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Enhancing Climate Resilience at NASA Centers: A Collaboration between Science and Stewardship

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  • 1 NASA Goddard Institute for Space Studies, and Center for Climate Systems Research, Earth Institute, Columbia University, New York, New York
  • 2 Center for Climate Systems Research, Earth Institute, Columbia University, New York, New York
  • 3 NASA Goddard Space Flight Center, Greenbelt, Maryland
  • 4 NASA Langley Research Center, Hampton, Virginia
  • 5 NASA Headquarters, Washington, District of Columbia
  • 6 NASA Headquarters, Washington, District of Columbia, based at NASA Jet Propulsion Laboratory, Pasadena, California
  • 7 NASA Headquarters, Washington, District of Columbia
  • 8 NASA Stennis Space Center, Stennis Space Center, Mississippi
  • 9 InoMedic Health Applications Inc., NASA Kennedy Space Center, Kennedy Space Center, Florida
  • 10 NASA Headquarters, Washington, District of Columbia
  • 11 NASA Ames Research Center, Moffett Field, California
  • 12 NASA Marshall Space Flight Center, Huntsville, Alabama
  • 13 NASA Headquarters, Washington, District of Columbia
  • 14 NASA Ames Research Center, Moffett Field, California
  • 15 NASA Dryden Flight Research Center, Edwards, California
  • 16 California State University Monterey Bay, Seaside, and NASA Ames Research Center, Moffett Field, California
  • 17 NASA Jet Propulsion Laboratory, Pasadena, California
  • 18 NASA Langley Research Center, Hampton, Virginia
  • 19 NASA Headquarters, Washington, District of Columbia
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A partnership between Earth scientists and institutional stewards is helping the National Aeronautics and Space Administration (NASA) prepare for a changing climate and growing climate-related vulnerabilities. An important part of this partnership is an agency-wide Climate Adaptation Science Investigator (CASI) Workgroup. CASI has thus far initiated 1) local workshops to introduce and improve planning for climate risks, 2) analysis of climate data and projections for each NASA Center, 3) climate impact and adaptation toolsets, and 4) Center-specific research and engagement.

Partnering scientists with managers aligns climate expertise with operations, leveraging research capabilities to improve decision-making and to tailor risk assessment at the local level. NASA has begun to institutionalize this ongoing process for climate risk management across the entire agency, and specific adaptation strategies are already being implemented.

A case study from Kennedy Space Center illustrates the CASI and workshop process, highlighting the need to protect launch infrastructure of strategic importance to the United States, as well as critical natural habitat. Unique research capabilities and a culture of risk management at NASA may offer a pathway for other organizations facing climate risks, promoting their resilience as part of community, regional, and national strategies.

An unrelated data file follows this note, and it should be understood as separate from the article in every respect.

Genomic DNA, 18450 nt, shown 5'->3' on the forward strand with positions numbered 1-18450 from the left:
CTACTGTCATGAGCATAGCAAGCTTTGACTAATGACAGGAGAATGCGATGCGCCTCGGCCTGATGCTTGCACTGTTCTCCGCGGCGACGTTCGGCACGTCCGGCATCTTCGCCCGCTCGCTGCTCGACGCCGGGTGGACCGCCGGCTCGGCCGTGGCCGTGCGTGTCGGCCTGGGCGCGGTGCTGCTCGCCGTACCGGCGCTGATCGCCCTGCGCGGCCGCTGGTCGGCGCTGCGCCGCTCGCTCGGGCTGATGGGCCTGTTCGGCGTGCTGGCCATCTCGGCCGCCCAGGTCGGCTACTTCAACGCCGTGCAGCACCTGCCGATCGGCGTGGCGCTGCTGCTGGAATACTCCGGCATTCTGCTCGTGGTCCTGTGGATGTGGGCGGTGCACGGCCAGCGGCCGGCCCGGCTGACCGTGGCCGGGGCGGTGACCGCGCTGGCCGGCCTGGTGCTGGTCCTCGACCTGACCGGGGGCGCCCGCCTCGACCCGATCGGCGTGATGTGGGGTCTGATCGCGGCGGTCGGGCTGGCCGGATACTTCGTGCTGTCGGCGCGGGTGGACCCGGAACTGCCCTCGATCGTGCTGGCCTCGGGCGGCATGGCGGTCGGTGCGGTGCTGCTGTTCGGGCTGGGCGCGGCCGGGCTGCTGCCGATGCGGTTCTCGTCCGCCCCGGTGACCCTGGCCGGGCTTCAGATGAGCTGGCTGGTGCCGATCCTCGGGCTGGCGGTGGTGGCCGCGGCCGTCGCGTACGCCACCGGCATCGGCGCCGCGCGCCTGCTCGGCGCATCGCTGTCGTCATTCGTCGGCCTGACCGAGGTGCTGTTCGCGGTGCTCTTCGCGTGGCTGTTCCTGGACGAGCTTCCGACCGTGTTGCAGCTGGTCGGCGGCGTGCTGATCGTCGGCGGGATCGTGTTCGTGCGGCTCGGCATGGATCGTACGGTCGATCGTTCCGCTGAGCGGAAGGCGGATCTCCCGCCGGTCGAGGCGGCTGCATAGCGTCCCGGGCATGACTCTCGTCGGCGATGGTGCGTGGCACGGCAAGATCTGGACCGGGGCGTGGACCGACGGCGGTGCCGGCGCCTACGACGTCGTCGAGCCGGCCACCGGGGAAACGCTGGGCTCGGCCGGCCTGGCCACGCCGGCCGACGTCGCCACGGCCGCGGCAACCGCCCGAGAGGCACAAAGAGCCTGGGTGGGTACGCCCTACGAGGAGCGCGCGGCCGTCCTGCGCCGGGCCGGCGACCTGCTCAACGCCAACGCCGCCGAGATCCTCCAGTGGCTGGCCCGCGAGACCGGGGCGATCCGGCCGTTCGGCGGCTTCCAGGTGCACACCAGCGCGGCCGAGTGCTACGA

*Retired

CORRESPONDING AUTHOR: Cynthia Rosenzweig, NASA Goddard Institute for Space Studies, 2880 Broadway, New York, NY 10025, E-mail: cynthia.rosenzweig@nasa.gov

A supplement to this article is available online (10.1175/BAMS-D-12-00169.2)

A partnership between Earth scientists and institutional stewards is helping the National Aeronautics and Space Administration (NASA) prepare for a changing climate and growing climate-related vulnerabilities. An important part of this partnership is an agency-wide Climate Adaptation Science Investigator (CASI) Workgroup. CASI has thus far initiated 1) local workshops to introduce and improve planning for climate risks, 2) analysis of climate data and projections for each NASA Center, 3) climate impact and adaptation toolsets, and 4) Center-specific research and engagement.

Partnering scientists with managers aligns climate expertise with operations, leveraging research capabilities to improve decision-making and to tailor risk assessment at the local level. NASA has begun to institutionalize this ongoing process for climate risk management across the entire agency, and specific adaptation strategies are already being implemented.

A case study from Kennedy Space Center illustrates the CASI and workshop process, highlighting the need to protect launch infrastructure of strategic importance to the United States, as well as critical natural habitat. Unique research capabilities and a culture of risk management at NASA may offer a pathway for other organizations facing climate risks, promoting their resilience as part of community, regional, and national strategies.

*Retired

CORRESPONDING AUTHOR: Cynthia Rosenzweig, NASA Goddard Institute for Space Studies, 2880 Broadway, New York, NY 10025, E-mail: cynthia.rosenzweig@nasa.gov

A supplement to this article is available online (10.1175/BAMS-D-12-00169.2)

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